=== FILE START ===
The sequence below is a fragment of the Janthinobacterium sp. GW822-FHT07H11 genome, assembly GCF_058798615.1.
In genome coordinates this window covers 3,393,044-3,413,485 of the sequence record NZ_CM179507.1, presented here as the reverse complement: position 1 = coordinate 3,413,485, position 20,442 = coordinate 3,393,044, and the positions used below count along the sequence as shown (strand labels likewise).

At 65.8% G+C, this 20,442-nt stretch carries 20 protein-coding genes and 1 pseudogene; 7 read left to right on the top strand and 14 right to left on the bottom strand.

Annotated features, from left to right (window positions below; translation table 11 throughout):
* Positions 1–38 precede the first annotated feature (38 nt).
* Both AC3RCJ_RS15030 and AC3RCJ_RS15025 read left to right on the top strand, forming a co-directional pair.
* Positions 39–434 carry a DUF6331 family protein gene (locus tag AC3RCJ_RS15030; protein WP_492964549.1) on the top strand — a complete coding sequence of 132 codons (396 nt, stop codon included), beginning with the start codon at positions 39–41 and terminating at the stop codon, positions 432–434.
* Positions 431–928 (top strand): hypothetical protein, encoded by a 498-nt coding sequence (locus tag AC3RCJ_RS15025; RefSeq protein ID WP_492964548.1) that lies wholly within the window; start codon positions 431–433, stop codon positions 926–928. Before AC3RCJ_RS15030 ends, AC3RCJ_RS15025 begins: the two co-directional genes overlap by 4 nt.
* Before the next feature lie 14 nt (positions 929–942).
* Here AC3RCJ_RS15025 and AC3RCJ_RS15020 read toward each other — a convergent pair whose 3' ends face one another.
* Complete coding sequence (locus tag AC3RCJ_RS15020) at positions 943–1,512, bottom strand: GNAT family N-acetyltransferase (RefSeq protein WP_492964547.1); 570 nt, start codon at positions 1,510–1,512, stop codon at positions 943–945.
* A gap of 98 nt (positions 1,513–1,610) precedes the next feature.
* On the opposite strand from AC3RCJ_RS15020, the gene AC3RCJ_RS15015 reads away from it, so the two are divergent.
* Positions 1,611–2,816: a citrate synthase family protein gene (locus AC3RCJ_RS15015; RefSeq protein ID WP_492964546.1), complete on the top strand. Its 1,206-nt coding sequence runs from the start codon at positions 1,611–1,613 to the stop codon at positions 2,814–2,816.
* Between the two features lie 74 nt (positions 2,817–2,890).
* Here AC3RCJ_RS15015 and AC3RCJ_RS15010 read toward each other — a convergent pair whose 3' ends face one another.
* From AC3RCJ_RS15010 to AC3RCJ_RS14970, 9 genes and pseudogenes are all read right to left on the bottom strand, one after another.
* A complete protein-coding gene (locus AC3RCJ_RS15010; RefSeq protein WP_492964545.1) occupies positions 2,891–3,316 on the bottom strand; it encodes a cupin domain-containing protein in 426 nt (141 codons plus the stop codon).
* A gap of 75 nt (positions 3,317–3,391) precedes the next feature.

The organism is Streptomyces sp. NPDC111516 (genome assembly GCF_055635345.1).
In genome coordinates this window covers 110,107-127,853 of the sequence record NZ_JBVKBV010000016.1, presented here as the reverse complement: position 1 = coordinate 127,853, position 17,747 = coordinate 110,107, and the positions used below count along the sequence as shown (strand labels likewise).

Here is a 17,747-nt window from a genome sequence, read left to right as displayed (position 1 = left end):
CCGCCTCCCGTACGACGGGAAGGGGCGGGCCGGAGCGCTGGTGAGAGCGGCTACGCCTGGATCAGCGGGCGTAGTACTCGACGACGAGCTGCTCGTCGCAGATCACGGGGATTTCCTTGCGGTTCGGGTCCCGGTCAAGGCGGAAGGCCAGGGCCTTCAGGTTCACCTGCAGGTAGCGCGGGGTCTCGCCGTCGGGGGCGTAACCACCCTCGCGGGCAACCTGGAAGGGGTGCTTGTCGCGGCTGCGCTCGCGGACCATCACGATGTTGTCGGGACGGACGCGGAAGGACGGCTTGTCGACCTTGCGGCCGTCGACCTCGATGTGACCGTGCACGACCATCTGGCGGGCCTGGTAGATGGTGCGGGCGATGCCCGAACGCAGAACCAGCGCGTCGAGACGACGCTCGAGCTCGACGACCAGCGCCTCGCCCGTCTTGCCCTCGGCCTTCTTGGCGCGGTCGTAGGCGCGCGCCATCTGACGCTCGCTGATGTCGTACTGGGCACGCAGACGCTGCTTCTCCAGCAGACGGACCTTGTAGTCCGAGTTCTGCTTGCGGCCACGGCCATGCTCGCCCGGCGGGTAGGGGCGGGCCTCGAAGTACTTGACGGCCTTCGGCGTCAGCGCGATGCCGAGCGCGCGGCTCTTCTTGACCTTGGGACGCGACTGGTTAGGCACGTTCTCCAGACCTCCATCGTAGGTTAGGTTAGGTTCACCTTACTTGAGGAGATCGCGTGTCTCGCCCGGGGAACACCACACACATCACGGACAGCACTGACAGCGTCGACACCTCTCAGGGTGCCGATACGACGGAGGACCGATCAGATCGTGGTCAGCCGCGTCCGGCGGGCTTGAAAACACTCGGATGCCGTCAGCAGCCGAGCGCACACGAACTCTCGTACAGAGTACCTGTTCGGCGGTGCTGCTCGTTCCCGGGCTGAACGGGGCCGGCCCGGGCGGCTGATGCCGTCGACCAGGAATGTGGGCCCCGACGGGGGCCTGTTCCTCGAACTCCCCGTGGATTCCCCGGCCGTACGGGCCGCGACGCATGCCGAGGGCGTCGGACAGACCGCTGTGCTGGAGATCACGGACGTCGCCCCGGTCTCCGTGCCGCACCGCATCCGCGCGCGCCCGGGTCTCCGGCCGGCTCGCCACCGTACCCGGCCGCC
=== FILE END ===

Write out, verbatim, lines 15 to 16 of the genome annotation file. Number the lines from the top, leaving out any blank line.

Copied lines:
* Between the two features lie 74 nt (positions 2,817–2,890).
* Here AC3RCJ_RS15015 and AC3RCJ_RS15010 read toward each other — a convergent pair whose 3' ends face one another.